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ICANN, President Roosevelt And The Thralldom of Names

Former President Theodore Roosevelt is not one whose remarks are usually associated with the domain name industry, but his commentary in 1913 could just as easily have been written today:

“The mob leaders usually state that all that they are doing is necessary in order to advance the cause of ‘liberty’, while the dictator and the oligarchy are usually defended upon the ground that the course they follow is absolutely necessary so as to secure ‘order’. Many excellent people are taken in by the use of the word ‘liberty’ at the one time, and the use of the word ‘order’ at the other, and ignore the simple fact that despotism is despotism, tyranny tyranny, oppression oppression, whether committed by one individual or by many individuals, by a state or by a private corporation.”

In the world of ICANN today, a battle is raging between the forces of egalitarianism (the at-large community) and the forces of “stability” (the ICANN Board) to determine the future of the entity that coordinates policy for the domain name system. On the one hand are those who argue that, ICANN, as a consensus-based organization, should follow a course of action determined by the consensus of the community alone, while on the other hand the incumbent ICANN Board argues in its “Blueprint for Reform” that “it does not follow that even proposals that enjoy consensus support should receive uncritical Board approval. The Board has a fiduciary responsibility to make decisions on the basis of good faith judgment in furthering the public interest.”

Apparently, what the Board considers to be good-faith judgment in furthering the public interest was the decision taken in Bucharest to completely deny all representation to the public through the total elimination of all publicly elected at-large director seats on the Board. So, herein lies the crux of the issue: how does one deal with such tyranny and constrain a Board run amok?

Even the U.S. Department of Commerce recognized that an independent review process would be needed to safeguard the interests of the community. Accordingly, they created a “task” within their Memorandum of Understanding with ICANN to address this issue:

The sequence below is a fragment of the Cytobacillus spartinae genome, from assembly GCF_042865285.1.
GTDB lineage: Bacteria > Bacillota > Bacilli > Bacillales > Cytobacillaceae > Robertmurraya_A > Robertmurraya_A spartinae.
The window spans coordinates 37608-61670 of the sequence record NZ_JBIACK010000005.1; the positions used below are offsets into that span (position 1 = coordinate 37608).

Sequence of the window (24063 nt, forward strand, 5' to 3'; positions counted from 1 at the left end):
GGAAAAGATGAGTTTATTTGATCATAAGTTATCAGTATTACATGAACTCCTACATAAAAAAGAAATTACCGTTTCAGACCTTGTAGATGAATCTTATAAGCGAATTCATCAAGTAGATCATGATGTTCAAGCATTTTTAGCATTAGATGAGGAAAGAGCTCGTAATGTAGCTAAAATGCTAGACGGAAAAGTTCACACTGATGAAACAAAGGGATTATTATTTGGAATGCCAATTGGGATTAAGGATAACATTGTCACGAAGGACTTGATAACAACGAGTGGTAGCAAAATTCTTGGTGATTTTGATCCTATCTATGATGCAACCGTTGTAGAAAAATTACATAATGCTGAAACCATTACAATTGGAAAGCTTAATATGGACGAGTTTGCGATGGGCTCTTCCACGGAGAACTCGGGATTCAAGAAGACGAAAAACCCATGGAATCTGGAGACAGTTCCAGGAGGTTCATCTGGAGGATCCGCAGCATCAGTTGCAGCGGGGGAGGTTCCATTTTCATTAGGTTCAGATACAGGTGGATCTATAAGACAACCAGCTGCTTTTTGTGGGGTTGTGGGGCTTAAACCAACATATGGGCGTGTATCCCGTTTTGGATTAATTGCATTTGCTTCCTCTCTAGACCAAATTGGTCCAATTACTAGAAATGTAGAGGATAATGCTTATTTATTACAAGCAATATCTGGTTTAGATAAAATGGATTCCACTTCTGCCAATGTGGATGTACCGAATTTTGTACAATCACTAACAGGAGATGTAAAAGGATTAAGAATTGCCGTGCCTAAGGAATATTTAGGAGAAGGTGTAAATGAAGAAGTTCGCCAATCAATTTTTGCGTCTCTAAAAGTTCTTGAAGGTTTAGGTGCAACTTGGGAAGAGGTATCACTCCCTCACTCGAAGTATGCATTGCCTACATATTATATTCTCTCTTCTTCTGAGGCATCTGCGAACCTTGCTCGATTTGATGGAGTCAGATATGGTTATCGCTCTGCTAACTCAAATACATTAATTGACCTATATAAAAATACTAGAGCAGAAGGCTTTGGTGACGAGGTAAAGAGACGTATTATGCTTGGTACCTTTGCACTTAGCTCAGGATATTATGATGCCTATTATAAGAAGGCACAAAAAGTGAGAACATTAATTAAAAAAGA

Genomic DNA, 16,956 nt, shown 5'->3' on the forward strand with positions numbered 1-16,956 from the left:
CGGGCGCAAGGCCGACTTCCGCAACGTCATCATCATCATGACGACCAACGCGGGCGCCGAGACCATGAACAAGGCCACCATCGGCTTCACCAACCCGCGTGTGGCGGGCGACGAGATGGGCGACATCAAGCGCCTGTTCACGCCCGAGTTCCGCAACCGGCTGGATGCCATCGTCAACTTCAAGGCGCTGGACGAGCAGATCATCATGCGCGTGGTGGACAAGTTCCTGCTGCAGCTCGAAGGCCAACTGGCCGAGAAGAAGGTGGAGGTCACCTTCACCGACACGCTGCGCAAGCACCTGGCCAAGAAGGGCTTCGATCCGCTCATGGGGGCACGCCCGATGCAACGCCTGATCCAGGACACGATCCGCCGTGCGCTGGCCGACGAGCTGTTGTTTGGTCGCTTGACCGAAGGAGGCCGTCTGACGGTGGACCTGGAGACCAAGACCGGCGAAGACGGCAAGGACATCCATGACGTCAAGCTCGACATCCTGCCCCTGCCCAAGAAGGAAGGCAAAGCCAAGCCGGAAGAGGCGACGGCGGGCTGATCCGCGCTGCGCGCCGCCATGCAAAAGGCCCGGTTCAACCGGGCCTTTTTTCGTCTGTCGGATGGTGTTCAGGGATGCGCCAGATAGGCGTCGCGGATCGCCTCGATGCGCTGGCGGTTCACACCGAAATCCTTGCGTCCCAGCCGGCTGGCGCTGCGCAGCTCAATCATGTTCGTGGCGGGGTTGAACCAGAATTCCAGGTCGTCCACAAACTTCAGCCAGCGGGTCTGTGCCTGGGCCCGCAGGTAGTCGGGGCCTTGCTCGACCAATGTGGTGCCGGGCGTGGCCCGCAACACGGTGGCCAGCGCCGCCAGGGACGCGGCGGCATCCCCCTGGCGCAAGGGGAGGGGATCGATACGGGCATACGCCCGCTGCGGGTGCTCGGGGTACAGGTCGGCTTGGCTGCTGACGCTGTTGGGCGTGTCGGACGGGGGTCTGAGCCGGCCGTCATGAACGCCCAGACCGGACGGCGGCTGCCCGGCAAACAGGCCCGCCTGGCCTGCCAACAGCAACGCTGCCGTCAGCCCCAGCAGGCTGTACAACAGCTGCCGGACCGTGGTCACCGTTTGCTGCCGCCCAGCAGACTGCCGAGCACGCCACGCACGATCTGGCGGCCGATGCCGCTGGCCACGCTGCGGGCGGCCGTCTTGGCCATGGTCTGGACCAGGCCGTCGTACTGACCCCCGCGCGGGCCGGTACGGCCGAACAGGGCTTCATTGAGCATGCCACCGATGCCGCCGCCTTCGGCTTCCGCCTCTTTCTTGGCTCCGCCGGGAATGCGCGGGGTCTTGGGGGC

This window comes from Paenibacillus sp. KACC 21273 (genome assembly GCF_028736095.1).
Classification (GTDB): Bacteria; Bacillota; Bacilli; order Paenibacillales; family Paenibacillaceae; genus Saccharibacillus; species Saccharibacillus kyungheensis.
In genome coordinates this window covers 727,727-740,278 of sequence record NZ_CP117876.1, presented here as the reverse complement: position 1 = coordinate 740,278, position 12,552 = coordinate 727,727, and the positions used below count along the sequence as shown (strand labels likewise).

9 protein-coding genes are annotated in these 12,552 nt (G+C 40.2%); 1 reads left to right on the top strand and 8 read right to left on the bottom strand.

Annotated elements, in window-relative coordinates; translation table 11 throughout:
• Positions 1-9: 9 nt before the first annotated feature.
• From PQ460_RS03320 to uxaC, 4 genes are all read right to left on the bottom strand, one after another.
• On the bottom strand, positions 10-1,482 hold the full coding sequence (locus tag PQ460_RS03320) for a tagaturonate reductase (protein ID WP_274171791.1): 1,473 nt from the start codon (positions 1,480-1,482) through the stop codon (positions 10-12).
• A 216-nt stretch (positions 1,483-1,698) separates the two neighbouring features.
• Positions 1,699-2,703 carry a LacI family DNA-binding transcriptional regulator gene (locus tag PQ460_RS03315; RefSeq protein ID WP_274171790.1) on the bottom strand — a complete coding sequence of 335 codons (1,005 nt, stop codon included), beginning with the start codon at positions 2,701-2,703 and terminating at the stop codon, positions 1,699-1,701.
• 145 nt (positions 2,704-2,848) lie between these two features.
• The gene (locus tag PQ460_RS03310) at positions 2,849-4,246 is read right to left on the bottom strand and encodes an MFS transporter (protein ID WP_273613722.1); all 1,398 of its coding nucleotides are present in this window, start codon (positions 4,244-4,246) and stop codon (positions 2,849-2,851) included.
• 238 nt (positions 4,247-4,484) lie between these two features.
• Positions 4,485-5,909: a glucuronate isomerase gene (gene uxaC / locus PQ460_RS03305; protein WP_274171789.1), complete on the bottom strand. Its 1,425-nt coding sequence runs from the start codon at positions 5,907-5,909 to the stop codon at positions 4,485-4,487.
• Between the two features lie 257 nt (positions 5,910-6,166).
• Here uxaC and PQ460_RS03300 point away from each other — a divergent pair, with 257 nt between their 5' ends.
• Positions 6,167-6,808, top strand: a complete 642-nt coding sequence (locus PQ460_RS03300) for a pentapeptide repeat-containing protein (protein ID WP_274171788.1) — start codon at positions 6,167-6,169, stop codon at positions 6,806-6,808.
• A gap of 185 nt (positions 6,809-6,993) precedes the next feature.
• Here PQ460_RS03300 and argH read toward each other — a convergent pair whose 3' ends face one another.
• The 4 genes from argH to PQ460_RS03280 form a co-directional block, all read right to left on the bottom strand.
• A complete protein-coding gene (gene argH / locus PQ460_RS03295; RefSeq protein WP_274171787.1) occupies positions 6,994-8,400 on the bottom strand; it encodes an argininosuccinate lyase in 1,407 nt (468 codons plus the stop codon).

“Collaborate on the design, development and testing of procedures by which members of the Internet community adversely affected by decisions that are in conflict with the bylaws of the organization can seek external review of such decisions by a neutral third party.”

ICANN has never implemented an Independent Review Panel, nor does it intend to do so, stating in its “First Interim Implementation Report” that, “while we understand that some members of the community feel that there should be a broader scope of review or appeal mechanisms, we remain quite skeptical about the desirability or feasibility of any such approach.”

This intransigence on ICANN’s part properly raises the ire of all those who believe that the operators of a public infrastructure should be held to some level of accountability. As Roosevelt so firmly stated, “we object to an unsupervised, unchecked monopolistic control in private hands.”

This battle is about appropriate checks and balances.

ICANN was envisioned as a private entity that would act for the public, with public representatives, as a public benefit corporation; instead, many believe, it has become a thoroughly commercial cartel that caters solely to the interests of its dominant stakeholders at the expense of the general public. As a cartel, it has sought to distance itself from any governmental oversight that would inure to the benefit of the public, and has acted whenever possible to avoid performing any of its assigned “tasks” that would further the public’s role in the process. One such task assigned by the Department of Commerce:

“Collaborate on the design, development, and testing of appropriate membership mechanisms that foster accountability to and representation of the global and functional diversity of the Internet and its users, within the structure of private- sector DNS management organization.”

Simply put, after four years of avoiding this task, ICANN still has no membership mechanisms in place, and boldly declares in its Bylaws, “The Corporation shall not have members.”

Cartels are by their very nature anti-public entities that seek to conduct their affairs as far from the realm of governmental oversight as possible—it is the undeniable character of the beast. Yet such cartels are not institutions that are to be readily tolerated by the broader community. This too was recognized by Roosevelt, who wrote, “The huge, irresponsible corporation which demands liberty from the supervision of government agents stands on the same ground as the less dangerous criminal of the streets who wishes liberty from police interference.”

The current Memorandum of Understanding with the Department of Commerce is set to expire at the end of September, and the only course of action remaining to the public is to write to key decision-makers to influence the outcome of this process. The government has been lax in allowing ICANN to flout U.S. policy and lax in allowing ICANN to continue to deny representation to the public within the ICANN process.

Letters can be sent to your governmental representatives, or to:

Nancy J. Victory
Assistant Secretary for Communications and Information
United States Department of Commerce National Telecommunications and Information Administration
1401 Constitution Avenue, N.W.
Room 4898
Washington, DC 20230
Email: .(JavaScript must be enabled to view this email address)

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